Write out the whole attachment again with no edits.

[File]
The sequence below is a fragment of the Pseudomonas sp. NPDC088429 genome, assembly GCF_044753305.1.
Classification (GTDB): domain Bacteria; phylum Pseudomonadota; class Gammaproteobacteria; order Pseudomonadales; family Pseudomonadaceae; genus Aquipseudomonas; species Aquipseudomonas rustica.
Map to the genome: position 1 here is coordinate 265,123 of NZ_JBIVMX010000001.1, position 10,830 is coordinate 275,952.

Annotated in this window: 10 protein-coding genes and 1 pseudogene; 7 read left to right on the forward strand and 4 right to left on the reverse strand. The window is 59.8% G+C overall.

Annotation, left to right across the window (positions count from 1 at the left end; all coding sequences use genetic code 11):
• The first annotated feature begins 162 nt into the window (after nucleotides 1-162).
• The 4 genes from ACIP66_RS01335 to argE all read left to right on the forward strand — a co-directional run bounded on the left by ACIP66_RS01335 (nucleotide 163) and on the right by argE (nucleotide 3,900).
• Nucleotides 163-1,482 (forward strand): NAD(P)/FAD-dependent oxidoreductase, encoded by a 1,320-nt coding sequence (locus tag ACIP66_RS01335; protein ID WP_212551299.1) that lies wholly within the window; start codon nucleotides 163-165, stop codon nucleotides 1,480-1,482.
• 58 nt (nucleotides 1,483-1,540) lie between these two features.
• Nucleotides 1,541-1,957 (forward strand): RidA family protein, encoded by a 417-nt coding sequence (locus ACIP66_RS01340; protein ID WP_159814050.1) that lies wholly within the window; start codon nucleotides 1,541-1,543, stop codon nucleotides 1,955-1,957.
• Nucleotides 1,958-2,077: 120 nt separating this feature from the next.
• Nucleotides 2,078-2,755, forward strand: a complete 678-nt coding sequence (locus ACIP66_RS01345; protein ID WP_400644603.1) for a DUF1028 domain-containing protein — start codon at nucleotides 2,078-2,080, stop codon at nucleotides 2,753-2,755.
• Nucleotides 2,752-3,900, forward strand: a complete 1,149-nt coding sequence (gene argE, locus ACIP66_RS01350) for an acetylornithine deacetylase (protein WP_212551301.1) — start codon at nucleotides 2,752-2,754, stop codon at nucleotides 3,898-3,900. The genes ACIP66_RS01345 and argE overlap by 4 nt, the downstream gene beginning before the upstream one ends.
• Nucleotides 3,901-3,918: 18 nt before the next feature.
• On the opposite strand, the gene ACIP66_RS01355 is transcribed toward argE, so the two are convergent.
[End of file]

The sequence below is a fragment of the Pseudomonas sp. NPDC088429 genome, assembly GCF_044753305.1.
Classification (GTDB): domain Bacteria; phylum Pseudomonadota; class Gammaproteobacteria; order Pseudomonadales; family Pseudomonadaceae; genus Aquipseudomonas; species Aquipseudomonas rustica.
Map to the genome: position 1 here is coordinate 265,123 of NZ_JBIVMX010000001.1, position 10,830 is coordinate 275,952.

Annotated in this window: 10 protein-coding genes and 1 pseudogene; 7 read left to right on the forward strand and 4 right to left on the reverse strand. The window is 59.8% G+C overall.

Annotation, left to right across the window (positions count from 1 at the left end; all coding sequences use genetic code 11):
• The first annotated feature begins 162 nt into the window (after nucleotides 1-162).
• The 4 genes from ACIP66_RS01335 to argE all read left to right on the forward strand — a co-directional run bounded on the left by ACIP66_RS01335 (nucleotide 163) and on the right by argE (nucleotide 3,900).
• Nucleotides 163-1,482 (forward strand): NAD(P)/FAD-dependent oxidoreductase, encoded by a 1,320-nt coding sequence (locus tag ACIP66_RS01335; protein ID WP_212551299.1) that lies wholly within the window; start codon nucleotides 163-165, stop codon nucleotides 1,480-1,482.
• 58 nt (nucleotides 1,483-1,540) lie between these two features.
• Nucleotides 1,541-1,957 (forward strand): RidA family protein, encoded by a 417-nt coding sequence (locus ACIP66_RS01340; protein ID WP_159814050.1) that lies wholly within the window; start codon nucleotides 1,541-1,543, stop codon nucleotides 1,955-1,957.
• Nucleotides 1,958-2,077: 120 nt separating this feature from the next.
• Nucleotides 2,078-2,755, forward strand: a complete 678-nt coding sequence (locus ACIP66_RS01345; protein ID WP_400644603.1) for a DUF1028 domain-containing protein — start codon at nucleotides 2,078-2,080, stop codon at nucleotides 2,753-2,755.
• Nucleotides 2,752-3,900, forward strand: a complete 1,149-nt coding sequence (gene argE, locus ACIP66_RS01350) for an acetylornithine deacetylase (protein WP_212551301.1) — start codon at nucleotides 2,752-2,754, stop codon at nucleotides 3,898-3,900. The genes ACIP66_RS01345 and argE overlap by 4 nt, the downstream gene beginning before the upstream one ends.
• Nucleotides 3,901-3,918: 18 nt before the next feature.
• On the opposite strand, the gene ACIP66_RS01355 is transcribed toward argE, so the two are convergent.